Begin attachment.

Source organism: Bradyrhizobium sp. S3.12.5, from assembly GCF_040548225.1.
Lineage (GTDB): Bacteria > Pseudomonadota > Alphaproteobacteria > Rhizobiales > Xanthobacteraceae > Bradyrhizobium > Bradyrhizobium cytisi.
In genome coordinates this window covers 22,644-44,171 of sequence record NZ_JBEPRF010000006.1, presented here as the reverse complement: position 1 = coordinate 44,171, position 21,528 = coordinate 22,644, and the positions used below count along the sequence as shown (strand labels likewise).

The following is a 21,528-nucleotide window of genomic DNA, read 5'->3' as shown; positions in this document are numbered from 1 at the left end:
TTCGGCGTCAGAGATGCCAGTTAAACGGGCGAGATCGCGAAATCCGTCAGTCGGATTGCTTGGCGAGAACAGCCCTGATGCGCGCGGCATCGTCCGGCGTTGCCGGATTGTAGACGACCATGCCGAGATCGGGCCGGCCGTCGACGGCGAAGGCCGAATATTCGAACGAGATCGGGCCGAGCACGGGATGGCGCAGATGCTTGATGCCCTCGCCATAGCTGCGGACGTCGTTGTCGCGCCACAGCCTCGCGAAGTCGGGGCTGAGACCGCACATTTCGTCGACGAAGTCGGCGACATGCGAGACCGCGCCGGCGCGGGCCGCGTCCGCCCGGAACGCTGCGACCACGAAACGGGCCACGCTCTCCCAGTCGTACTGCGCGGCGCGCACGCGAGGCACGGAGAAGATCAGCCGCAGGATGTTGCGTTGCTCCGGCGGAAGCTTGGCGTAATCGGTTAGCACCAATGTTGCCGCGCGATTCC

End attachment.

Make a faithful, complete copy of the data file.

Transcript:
Source organism: Bradyrhizobium sp. S3.12.5, from assembly GCF_040548225.1.
Lineage (GTDB): Bacteria > Pseudomonadota > Alphaproteobacteria > Rhizobiales > Xanthobacteraceae > Bradyrhizobium > Bradyrhizobium cytisi.
In genome coordinates this window covers 22,644-44,171 of sequence record NZ_JBEPRF010000006.1, presented here as the reverse complement: position 1 = coordinate 44,171, position 21,528 = coordinate 22,644, and the positions used below count along the sequence as shown (strand labels likewise).

The following is a 21,528-nucleotide window of genomic DNA, read 5'->3' as shown; positions in this document are numbered from 1 at the left end:
TTCGGCGTCAGAGATGCCAGTTAAACGGGCGAGATCGCGAAATCCGTCAGTCGGATTGCTTGGCGAGAACAGCCCTGATGCGCGCGGCATCGTCCGGCGTTGCCGGATTGTAGACGACCATGCCGAGATCGGGCCGGCCGTCGACGGCGAAGGCCGAATATTCGAACGAGATCGGGCCGAGCACGGGATGGCGCAGATGCTTGATGCCCTCGCCATAGCTGCGGACGTCGTTGTCGCGCCACAGCCTCGCGAAGTCGGGGCTGAGACCGCACATTTCGTCGACGAAGTCGGCGACATGCGAGACCGCGCCGGCGCGGGCCGCGTCCGCCCGGAACGCTGCGACCACGAAACGGGCCACGCTCTCCCAGTCGTACTGCGCGGCGCGCACGCGAGGCACGGAGAAGATCAGCCGCAGGATGTTGCGTTGCTCCGGCGGAAGCTTGGCGTAATCGGTTAGCACCAATGTTGCCGCGCGATTCC